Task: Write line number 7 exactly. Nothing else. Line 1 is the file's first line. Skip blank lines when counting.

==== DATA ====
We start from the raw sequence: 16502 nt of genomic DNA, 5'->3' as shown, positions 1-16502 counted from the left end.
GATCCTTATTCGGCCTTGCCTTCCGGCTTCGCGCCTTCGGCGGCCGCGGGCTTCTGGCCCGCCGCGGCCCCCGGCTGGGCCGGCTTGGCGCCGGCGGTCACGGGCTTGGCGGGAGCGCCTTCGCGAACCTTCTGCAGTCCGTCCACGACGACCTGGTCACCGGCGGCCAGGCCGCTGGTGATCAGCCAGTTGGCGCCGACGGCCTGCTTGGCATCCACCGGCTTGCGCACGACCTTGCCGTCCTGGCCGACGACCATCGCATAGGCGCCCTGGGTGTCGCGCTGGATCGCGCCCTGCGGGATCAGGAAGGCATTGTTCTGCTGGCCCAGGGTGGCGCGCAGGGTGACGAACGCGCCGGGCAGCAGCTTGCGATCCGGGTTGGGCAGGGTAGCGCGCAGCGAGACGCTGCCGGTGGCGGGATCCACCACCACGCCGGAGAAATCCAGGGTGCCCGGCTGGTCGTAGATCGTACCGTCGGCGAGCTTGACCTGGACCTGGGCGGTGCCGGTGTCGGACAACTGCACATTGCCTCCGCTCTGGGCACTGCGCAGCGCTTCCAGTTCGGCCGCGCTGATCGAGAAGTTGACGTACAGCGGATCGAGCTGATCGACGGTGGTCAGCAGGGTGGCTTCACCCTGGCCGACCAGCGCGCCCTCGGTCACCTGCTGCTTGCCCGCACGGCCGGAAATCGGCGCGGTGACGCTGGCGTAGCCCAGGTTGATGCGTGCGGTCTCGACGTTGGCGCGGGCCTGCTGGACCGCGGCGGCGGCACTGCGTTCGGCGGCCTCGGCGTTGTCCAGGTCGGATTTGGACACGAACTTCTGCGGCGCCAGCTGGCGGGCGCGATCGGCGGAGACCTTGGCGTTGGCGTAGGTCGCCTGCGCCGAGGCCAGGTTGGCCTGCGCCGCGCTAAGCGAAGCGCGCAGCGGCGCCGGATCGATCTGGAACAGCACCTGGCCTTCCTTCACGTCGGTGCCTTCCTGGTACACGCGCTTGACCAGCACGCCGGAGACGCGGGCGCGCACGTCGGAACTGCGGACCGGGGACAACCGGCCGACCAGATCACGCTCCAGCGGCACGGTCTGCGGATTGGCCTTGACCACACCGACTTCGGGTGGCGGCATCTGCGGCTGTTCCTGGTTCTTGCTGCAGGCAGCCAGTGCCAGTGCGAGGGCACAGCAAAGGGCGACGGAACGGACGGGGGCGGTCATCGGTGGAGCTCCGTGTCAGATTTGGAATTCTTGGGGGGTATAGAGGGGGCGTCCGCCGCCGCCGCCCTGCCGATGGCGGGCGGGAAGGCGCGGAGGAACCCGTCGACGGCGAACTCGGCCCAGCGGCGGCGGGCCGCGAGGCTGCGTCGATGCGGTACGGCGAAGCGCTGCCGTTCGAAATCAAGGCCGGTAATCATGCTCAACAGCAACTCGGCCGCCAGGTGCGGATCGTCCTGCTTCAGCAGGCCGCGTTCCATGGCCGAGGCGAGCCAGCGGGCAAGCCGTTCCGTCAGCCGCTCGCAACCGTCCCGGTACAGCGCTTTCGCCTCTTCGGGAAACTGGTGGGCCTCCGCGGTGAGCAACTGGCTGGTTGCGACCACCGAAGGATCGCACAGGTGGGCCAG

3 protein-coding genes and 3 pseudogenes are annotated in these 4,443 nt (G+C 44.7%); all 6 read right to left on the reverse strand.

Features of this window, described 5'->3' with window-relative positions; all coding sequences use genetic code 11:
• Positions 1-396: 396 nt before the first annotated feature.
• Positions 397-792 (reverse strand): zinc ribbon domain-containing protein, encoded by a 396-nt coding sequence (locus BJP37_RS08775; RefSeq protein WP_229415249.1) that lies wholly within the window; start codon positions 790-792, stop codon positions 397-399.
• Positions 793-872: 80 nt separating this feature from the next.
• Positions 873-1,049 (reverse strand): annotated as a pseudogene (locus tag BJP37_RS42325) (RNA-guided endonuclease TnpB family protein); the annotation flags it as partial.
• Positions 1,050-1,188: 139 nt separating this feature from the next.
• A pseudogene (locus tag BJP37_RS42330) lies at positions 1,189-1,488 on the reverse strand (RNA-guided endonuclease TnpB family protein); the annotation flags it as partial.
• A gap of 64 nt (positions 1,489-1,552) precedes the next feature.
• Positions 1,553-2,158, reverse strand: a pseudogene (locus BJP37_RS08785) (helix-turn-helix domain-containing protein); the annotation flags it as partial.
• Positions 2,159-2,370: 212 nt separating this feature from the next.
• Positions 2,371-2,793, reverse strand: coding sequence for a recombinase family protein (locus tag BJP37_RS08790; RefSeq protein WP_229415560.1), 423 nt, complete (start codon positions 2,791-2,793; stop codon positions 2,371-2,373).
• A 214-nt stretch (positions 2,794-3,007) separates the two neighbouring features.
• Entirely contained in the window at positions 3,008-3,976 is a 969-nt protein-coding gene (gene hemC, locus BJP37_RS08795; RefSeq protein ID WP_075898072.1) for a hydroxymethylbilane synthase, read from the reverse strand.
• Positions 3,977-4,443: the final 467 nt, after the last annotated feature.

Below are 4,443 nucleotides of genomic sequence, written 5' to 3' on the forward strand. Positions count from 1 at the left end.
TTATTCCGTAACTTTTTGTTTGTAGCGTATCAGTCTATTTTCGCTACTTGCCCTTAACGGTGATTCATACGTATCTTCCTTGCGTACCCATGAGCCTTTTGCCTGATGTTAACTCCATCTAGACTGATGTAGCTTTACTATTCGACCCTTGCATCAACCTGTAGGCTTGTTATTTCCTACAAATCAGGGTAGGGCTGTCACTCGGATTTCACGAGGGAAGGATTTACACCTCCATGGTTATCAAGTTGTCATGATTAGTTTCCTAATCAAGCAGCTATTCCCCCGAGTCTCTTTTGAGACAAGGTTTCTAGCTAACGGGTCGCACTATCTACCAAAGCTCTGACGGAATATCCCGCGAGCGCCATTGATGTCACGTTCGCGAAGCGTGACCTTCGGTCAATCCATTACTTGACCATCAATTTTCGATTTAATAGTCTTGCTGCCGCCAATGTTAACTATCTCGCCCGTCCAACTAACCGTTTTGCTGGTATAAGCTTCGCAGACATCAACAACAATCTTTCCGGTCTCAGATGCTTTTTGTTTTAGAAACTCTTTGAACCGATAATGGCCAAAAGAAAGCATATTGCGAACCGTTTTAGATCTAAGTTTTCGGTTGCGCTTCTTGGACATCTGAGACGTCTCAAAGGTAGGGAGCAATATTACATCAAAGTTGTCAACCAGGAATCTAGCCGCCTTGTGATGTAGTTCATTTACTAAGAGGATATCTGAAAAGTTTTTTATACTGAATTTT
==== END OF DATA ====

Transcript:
• Positions 793-872: 80 nt separating this feature from the next.